In 1909 he joined the London Scottish Regiment (fellow actors Claude Rains, Herbert Marshall, Basil Rathbone and Cedric Hardwicke also served with this regiment), and in 1914, shortly after his debut on the professional stage, he was mobilized and sent to France to take part in the fighting on the Western Front. On October 31, 1914, he was seriously wounded by shrapnel at the Battle of Messines, giving him a limp that he would attempt to hide through his dramatic career. As a consequence he was invalided out of the British Army in 1915.  

Sufficiently recovered from wartime injuries he resumed his dramatic career on June 19, 1916, appearing as Rahmat Sheikh in The Maharani of Arakan, with Lena Ashwell at the London Coliseum. He kept busy during the next few years, appearing in various productions, and in 1920 he went to America, touring with Robert Warwick in The Dauntless Three before joining Fay Bainter to tour in East is West. In September 1922 he scored a great success as Alain Sergyll in La Tendresse (Tenderness) at New York City’s Empire Theatre.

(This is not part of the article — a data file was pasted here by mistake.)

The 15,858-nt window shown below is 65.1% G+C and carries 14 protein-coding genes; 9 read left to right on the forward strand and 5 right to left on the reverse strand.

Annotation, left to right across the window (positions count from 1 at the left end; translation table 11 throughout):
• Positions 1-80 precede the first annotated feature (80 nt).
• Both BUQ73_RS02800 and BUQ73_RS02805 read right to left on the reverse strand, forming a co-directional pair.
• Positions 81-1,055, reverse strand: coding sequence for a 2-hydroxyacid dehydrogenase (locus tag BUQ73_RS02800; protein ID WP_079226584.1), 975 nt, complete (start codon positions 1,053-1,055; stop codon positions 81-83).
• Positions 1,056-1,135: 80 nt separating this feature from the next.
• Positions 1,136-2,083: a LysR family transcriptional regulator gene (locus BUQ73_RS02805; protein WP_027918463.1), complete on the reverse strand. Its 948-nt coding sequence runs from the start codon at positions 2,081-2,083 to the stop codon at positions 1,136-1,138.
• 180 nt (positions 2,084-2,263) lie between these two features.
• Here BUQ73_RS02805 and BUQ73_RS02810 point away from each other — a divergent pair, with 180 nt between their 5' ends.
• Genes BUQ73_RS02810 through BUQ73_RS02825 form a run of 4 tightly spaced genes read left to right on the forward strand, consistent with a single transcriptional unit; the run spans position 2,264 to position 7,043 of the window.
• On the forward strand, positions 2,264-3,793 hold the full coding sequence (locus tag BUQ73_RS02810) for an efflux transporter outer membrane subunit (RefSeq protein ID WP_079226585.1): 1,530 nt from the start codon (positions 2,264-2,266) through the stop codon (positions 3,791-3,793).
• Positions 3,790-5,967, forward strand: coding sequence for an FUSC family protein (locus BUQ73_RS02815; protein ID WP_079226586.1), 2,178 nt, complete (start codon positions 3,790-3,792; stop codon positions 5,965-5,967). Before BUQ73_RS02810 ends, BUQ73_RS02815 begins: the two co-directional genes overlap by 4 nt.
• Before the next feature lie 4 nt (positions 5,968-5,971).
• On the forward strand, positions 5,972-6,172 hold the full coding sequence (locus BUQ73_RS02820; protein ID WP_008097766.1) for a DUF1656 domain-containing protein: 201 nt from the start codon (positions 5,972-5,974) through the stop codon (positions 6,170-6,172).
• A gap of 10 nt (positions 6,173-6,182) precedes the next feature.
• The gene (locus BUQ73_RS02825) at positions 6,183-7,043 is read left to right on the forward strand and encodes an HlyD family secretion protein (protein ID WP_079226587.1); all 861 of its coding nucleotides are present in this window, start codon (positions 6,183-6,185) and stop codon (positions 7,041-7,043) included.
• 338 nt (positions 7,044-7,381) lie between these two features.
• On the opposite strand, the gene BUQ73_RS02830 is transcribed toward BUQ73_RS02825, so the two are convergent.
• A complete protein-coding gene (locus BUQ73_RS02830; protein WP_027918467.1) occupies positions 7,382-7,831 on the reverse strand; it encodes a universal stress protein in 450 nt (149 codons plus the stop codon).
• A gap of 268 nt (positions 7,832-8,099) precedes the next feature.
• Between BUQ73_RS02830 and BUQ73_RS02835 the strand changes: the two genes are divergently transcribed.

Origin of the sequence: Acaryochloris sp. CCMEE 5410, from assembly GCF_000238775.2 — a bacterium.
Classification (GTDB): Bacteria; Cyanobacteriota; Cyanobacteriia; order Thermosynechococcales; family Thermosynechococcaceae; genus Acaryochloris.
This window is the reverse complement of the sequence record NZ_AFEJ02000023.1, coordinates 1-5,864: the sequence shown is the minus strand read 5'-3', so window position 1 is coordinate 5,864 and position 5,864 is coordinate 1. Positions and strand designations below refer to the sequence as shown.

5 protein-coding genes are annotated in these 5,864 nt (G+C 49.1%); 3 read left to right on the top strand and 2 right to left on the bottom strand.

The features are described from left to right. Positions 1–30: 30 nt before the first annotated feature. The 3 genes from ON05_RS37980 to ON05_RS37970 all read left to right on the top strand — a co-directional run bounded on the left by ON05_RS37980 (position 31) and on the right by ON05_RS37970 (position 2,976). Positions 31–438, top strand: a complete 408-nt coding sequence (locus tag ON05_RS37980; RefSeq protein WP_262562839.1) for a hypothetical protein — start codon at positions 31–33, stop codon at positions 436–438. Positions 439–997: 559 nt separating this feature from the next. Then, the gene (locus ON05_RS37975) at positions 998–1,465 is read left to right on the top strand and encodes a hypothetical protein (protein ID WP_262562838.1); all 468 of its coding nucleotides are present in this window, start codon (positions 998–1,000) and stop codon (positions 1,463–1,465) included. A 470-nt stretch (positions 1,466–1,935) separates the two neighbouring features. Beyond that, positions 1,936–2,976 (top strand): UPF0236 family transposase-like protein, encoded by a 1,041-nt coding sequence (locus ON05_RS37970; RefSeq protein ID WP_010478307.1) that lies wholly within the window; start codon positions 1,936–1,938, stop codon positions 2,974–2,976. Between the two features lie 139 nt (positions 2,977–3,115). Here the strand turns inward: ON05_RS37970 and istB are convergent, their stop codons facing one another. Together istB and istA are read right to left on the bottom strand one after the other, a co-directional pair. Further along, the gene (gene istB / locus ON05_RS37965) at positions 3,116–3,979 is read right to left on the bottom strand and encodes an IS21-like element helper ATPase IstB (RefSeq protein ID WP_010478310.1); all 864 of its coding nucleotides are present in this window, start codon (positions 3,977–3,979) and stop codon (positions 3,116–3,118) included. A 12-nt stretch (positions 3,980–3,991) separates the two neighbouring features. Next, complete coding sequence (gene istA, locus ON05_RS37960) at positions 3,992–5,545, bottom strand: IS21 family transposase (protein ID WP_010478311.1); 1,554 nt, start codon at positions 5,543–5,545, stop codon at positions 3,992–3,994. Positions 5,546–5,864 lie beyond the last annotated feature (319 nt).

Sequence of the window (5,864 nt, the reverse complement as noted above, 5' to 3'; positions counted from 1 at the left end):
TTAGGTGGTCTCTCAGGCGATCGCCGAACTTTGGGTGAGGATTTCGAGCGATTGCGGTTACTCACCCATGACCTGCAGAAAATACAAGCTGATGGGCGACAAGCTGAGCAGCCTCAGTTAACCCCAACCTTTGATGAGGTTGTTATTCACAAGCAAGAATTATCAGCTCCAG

It was while starring in La Tendresse that director Henry King saw him and hired him to play the leading man to Lillian Gish in The White Sister (1923), where he was an immediate success. Colman was no stranger to film, having appeared in films in Britain in 1917 and 1919 for directors Cecil Hepworth and Walter West.

Building on his success in The White Sister, Colman virtually quit the stage for the cinema, becoming a very popular star during the silent era. Notable films include The Dark Angel (1925), Stella Dallas (1926) and Beau Geste (1926). His dark good looks and athletic ability led to him being cast in exotic roles. In 1926 producer Samuel Goldwyn signed him and teamed him with Hungarian actress Vilma Banky in The Winning of Barbra Worth (1926), The Night of Love (1927), The Magic Flame (1927), and Two Lovers (1928). As a screen team their popularity rivaled that of Gilbert and Garbo.